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FCC to propose new net neutrality rules

The FCC's next attempt at rules to regulate Internet service providers in their relations with content providers and consumers includes major concessions to the ISPs.
Written by Larry Seltzer, Contributor

Reports from Reuters and the Wall Street Journal say that the FCC will make another attempt at rules for net neutrality, with a vote at the FCC's May 15 meeting.

The Journal says that the new rules would include major concessions to ISPs and other bandwidth providers, explicitly allowing them grant higher network priority to content providers who pay for it, as long as such access is available on "commercially reasonable" terms to all interested content providers. The FCC would decide what is reasonable on a case-by-case basis.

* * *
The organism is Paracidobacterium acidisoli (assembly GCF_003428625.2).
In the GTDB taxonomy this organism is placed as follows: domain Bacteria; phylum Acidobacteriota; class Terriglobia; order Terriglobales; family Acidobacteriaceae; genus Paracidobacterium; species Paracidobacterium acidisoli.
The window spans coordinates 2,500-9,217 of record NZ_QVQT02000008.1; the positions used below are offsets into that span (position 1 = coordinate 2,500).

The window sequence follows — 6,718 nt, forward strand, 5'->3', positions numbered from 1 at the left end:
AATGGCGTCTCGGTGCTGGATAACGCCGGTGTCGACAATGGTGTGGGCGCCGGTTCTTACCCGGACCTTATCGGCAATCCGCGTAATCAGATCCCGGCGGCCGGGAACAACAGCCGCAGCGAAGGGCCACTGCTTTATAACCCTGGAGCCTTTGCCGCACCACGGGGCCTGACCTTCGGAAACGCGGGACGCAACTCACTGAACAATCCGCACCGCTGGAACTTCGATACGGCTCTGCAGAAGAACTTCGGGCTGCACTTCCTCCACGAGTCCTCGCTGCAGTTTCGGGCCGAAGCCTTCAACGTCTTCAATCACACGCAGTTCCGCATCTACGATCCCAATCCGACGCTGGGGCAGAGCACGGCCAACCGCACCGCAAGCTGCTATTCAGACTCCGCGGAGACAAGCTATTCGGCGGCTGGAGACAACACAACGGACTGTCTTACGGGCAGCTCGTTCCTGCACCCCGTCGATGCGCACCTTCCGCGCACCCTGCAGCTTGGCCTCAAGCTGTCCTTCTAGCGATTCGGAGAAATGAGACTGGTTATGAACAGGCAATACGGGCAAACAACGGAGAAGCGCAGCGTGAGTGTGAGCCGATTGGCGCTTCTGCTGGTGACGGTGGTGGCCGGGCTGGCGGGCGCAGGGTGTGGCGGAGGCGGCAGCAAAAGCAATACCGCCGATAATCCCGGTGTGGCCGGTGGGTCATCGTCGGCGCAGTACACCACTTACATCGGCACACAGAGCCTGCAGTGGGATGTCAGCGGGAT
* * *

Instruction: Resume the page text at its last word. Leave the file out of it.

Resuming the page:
Since the FCC's loss in Federal Appeals Court in January over their last net neutrality rule proposals, much has happened: Netflix, has started to reach interconnection agreements with ISPs, starting with ComcastTime Warner Cable agreed to be bought by Comcast, a deal which has been opposed by many including Netflix; and the FCC made more spectrum available for high-speed Wi-Fi. All of these affect the environment for which the rules are aimed.

The proposed FCC rules would not allow ISPs to block or otherwise discriminate against specific Internet sites. The new rules would also increase disclosure requirements for ISPs of their network management practices.

The significant changes in the rule, generally towards the interests of ISPs, may be an attempt to soften ISP opposition. By the same token, the changes may not satisfy vocal net neutrality proponents.

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